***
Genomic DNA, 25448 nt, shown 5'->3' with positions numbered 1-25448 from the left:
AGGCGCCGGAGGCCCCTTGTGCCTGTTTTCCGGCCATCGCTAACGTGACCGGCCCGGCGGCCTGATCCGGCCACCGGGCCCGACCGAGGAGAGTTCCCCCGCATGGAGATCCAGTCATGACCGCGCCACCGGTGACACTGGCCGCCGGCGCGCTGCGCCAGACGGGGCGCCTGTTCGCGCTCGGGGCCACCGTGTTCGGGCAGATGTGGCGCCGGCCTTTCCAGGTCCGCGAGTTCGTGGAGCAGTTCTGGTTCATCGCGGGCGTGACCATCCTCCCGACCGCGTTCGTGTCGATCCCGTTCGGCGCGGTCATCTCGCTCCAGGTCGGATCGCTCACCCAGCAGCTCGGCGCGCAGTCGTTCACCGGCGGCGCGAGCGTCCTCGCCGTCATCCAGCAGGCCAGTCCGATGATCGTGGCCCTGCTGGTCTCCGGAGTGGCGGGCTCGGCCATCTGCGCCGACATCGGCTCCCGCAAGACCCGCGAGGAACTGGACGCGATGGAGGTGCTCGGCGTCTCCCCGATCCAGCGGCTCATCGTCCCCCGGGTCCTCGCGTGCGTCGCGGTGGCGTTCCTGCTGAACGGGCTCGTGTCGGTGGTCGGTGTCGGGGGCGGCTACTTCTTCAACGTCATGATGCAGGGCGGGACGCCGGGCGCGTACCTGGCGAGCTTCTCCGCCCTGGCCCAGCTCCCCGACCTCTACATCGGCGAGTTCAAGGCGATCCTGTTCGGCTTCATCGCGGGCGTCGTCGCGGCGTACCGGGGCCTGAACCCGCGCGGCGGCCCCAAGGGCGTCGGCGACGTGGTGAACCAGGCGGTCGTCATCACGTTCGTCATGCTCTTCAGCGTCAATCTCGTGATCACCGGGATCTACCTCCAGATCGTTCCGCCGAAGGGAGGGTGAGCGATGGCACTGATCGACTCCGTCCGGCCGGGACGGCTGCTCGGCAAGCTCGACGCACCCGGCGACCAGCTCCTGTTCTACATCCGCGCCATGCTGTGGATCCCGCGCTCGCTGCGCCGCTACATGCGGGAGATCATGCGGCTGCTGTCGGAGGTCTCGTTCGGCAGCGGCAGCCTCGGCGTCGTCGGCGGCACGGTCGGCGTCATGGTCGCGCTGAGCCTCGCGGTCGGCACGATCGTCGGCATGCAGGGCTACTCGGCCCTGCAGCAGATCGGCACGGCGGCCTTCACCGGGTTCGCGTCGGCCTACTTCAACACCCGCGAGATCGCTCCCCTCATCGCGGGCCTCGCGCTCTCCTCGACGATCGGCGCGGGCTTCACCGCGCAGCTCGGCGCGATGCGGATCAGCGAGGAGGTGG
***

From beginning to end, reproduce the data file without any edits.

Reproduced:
Genomic DNA, 25448 nt, shown 5'->3' with positions numbered 1-25448 from the left:
AGGCGCCGGAGGCCCCTTGTGCCTGTTTTCCGGCCATCGCTAACGTGACCGGCCCGGCGGCCTGATCCGGCCACCGGGCCCGACCGAGGAGAGTTCCCCCGCATGGAGATCCAGTCATGACCGCGCCACCGGTGACACTGGCCGCCGGCGCGCTGCGCCAGACGGGGCGCCTGTTCGCGCTCGGGGCCACCGTGTTCGGGCAGATGTGGCGCCGGCCTTTCCAGGTCCGCGAGTTCGTGGAGCAGTTCTGGTTCATCGCGGGCGTGACCATCCTCCCGACCGCGTTCGTGTCGATCCCGTTCGGCGCGGTCATCTCGCTCCAGGTCGGATCGCTCACCCAGCAGCTCGGCGCGCAGTCGTTCACCGGCGGCGCGAGCGTCCTCGCCGTCATCCAGCAGGCCAGTCCGATGATCGTGGCCCTGCTGGTCTCCGGAGTGGCGGGCTCGGCCATCTGCGCCGACATCGGCTCCCGCAAGACCCGCGAGGAACTGGACGCGATGGAGGTGCTCGGCGTCTCCCCGATCCAGCGGCTCATCGTCCCCCGGGTCCTCGCGTGCGTCGCGGTGGCGTTCCTGCTGAACGGGCTCGTGTCGGTGGTCGGTGTCGGGGGCGGCTACTTCTTCAACGTCATGATGCAGGGCGGGACGCCGGGCGCGTACCTGGCGAGCTTCTCCGCCCTGGCCCAGCTCCCCGACCTCTACATCGGCGAGTTCAAGGCGATCCTGTTCGGCTTCATCGCGGGCGTCGTCGCGGCGTACCGGGGCCTGAACCCGCGCGGCGGCCCCAAGGGCGTCGGCGACGTGGTGAACCAGGCGGTCGTCATCACGTTCGTCATGCTCTTCAGCGTCAATCTCGTGATCACCGGGATCTACCTCCAGATCGTTCCGCCGAAGGGAGGGTGAGCGATGGCACTGATCGACTCCGTCCGGCCGGGACGGCTGCTCGGCAAGCTCGACGCACCCGGCGACCAGCTCCTGTTCTACATCCGCGCCATGCTGTGGATCCCGCGCTCGCTGCGCCGCTACATGCGGGAGATCATGCGGCTGCTGTCGGAGGTCTCGTTCGGCAGCGGCAGCCTCGGCGTCGTCGGCGGCACGGTCGGCGTCATGGTCGCGCTGAGCCTCGCGGTCGGCACGATCGTCGGCATGCAGGGCTACTCGGCCCTGCAGCAGATCGGCACGGCGGCCTTCACCGGGTTCGCGTCGGCCTACTTCAACACCCGCGAGATCGCTCCCCTCATCGCGGGCCTCGCGCTCTCCTCGACGATCGGCGCGGGCTTCACCGCGCAGCTCGGCGCGATGCGGATCAGCGAGGAGGTGG